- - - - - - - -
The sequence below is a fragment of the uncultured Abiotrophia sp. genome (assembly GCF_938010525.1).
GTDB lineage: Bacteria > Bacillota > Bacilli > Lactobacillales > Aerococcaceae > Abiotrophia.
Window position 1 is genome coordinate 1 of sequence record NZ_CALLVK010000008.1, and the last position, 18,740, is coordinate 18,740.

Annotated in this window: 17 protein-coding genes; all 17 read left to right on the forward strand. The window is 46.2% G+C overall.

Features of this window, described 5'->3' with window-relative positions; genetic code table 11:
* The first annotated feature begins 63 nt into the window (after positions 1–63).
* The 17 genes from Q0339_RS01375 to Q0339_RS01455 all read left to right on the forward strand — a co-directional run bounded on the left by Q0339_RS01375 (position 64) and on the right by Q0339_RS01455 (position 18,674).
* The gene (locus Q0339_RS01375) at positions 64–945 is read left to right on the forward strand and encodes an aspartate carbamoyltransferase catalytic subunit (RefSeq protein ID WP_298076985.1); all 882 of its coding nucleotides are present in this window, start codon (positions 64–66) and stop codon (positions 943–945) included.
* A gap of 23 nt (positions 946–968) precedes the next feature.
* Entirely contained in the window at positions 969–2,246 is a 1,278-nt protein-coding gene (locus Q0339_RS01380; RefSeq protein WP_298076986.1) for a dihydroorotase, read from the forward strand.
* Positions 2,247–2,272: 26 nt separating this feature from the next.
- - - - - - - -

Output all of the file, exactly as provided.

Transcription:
The sequence below is a fragment of the uncultured Abiotrophia sp. genome (assembly GCF_938010525.1).
GTDB lineage: Bacteria > Bacillota > Bacilli > Lactobacillales > Aerococcaceae > Abiotrophia.
Window position 1 is genome coordinate 1 of sequence record NZ_CALLVK010000008.1, and the last position, 18,740, is coordinate 18,740.

Annotated in this window: 17 protein-coding genes; all 17 read left to right on the forward strand. The window is 46.2% G+C overall.

Features of this window, described 5'->3' with window-relative positions; genetic code table 11:
* The first annotated feature begins 63 nt into the window (after positions 1–63).
* The 17 genes from Q0339_RS01375 to Q0339_RS01455 all read left to right on the forward strand — a co-directional run bounded on the left by Q0339_RS01375 (position 64) and on the right by Q0339_RS01455 (position 18,674).
* The gene (locus Q0339_RS01375) at positions 64–945 is read left to right on the forward strand and encodes an aspartate carbamoyltransferase catalytic subunit (RefSeq protein ID WP_298076985.1); all 882 of its coding nucleotides are present in this window, start codon (positions 64–66) and stop codon (positions 943–945) included.
* A gap of 23 nt (positions 946–968) precedes the next feature.
* Entirely contained in the window at positions 969–2,246 is a 1,278-nt protein-coding gene (locus Q0339_RS01380; RefSeq protein WP_298076986.1) for a dihydroorotase, read from the forward strand.
* Positions 2,247–2,272: 26 nt separating this feature from the next.